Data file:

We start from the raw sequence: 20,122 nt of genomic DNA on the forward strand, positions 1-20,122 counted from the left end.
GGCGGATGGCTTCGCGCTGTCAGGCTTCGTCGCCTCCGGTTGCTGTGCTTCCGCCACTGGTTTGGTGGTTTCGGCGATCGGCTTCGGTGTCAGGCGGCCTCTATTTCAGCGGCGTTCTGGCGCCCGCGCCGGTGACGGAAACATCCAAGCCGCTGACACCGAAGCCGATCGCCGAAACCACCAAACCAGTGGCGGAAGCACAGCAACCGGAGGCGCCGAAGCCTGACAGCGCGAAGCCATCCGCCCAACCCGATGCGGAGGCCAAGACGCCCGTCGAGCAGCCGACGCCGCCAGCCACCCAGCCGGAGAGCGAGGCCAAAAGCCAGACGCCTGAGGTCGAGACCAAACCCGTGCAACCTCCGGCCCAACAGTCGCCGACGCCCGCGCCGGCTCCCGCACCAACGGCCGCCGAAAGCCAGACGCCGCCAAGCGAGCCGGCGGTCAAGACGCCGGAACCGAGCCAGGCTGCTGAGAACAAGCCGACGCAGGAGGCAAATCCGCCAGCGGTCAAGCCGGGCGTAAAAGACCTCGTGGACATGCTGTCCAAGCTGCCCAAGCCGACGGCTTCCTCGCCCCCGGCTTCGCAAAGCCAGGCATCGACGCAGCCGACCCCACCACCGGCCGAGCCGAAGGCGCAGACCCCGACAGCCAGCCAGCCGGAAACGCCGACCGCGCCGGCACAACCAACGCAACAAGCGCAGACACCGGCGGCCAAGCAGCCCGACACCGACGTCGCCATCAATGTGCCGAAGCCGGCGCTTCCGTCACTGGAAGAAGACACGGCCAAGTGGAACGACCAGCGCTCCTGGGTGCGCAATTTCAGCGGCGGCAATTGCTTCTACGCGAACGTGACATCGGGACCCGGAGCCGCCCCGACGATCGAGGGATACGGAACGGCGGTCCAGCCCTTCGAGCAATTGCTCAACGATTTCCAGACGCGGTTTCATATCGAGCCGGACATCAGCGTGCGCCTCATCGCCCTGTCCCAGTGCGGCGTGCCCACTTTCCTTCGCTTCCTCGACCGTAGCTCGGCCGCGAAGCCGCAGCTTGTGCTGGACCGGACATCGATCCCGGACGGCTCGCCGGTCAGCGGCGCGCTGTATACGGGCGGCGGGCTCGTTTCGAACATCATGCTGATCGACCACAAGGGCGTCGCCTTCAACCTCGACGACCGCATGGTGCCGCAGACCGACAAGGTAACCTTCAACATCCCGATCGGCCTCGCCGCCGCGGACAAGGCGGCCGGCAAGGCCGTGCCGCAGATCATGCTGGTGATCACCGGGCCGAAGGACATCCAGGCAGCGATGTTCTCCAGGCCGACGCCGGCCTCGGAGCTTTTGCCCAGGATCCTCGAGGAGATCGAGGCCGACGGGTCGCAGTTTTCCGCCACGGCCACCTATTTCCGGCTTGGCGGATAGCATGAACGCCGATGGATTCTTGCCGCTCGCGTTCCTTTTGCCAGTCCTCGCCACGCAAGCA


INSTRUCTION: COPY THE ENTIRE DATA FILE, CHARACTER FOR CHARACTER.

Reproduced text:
We start from the raw sequence: 20,122 nt of genomic DNA on the forward strand, positions 1-20,122 counted from the left end.
GGCGGATGGCTTCGCGCTGTCAGGCTTCGTCGCCTCCGGTTGCTGTGCTTCCGCCACTGGTTTGGTGGTTTCGGCGATCGGCTTCGGTGTCAGGCGGCCTCTATTTCAGCGGCGTTCTGGCGCCCGCGCCGGTGACGGAAACATCCAAGCCGCTGACACCGAAGCCGATCGCCGAAACCACCAAACCAGTGGCGGAAGCACAGCAACCGGAGGCGCCGAAGCCTGACAGCGCGAAGCCATCCGCCCAACCCGATGCGGAGGCCAAGACGCCCGTCGAGCAGCCGACGCCGCCAGCCACCCAGCCGGAGAGCGAGGCCAAAAGCCAGACGCCTGAGGTCGAGACCAAACCCGTGCAACCTCCGGCCCAACAGTCGCCGACGCCCGCGCCGGCTCCCGCACCAACGGCCGCCGAAAGCCAGACGCCGCCAAGCGAGCCGGCGGTCAAGACGCCGGAACCGAGCCAGGCTGCTGAGAACAAGCCGACGCAGGAGGCAAATCCGCCAGCGGTCAAGCCGGGCGTAAAAGACCTCGTGGACATGCTGTCCAAGCTGCCCAAGCCGACGGCTTCCTCGCCCCCGGCTTCGCAAAGCCAGGCATCGACGCAGCCGACCCCACCACCGGCCGAGCCGAAGGCGCAGACCCCGACAGCCAGCCAGCCGGAAACGCCGACCGCGCCGGCACAACCAACGCAACAAGCGCAGACACCGGCGGCCAAGCAGCCCGACACCGACGTCGCCATCAATGTGCCGAAGCCGGCGCTTCCGTCACTGGAAGAAGACACGGCCAAGTGGAACGACCAGCGCTCCTGGGTGCGCAATTTCAGCGGCGGCAATTGCTTCTACGCGAACGTGACATCGGGACCCGGAGCCGCCCCGACGATCGAGGGATACGGAACGGCGGTCCAGCCCTTCGAGCAATTGCTCAACGATTTCCAGACGCGGTTTCATATCGAGCCGGACATCAGCGTGCGCCTCATCGCCCTGTCCCAGTGCGGCGTGCCCACTTTCCTTCGCTTCCTCGACCGTAGCTCGGCCGCGAAGCCGCAGCTTGTGCTGGACCGGACATCGATCCCGGACGGCTCGCCGGTCAGCGGCGCGCTGTATACGGGCGGCGGGCTCGTTTCGAACATCATGCTGATCGACCACAAGGGCGTCGCCTTCAACCTCGACGACCGCATGGTGCCGCAGACCGACAAGGTAACCTTCAACATCCCGATCGGCCTCGCCGCCGCGGACAAGGCGGCCGGCAAGGCCGTGCCGCAGATCATGCTGGTGATCACCGGGCCGAAGGACATCCAGGCAGCGATGTTCTCCAGGCCGACGCCGGCCTCGGAGCTTTTGCCCAGGATCCTCGAGGAGATCGAGGCCGACGGGTCGCAGTTTTCCGCCACGGCCACCTATTTCCGGCTTGGCGGATAGCATGAACGCCGATGGATTCTTGCCGCTCGCGTTCCTTTTGCCAGTCCTCGCCACGCAAGCA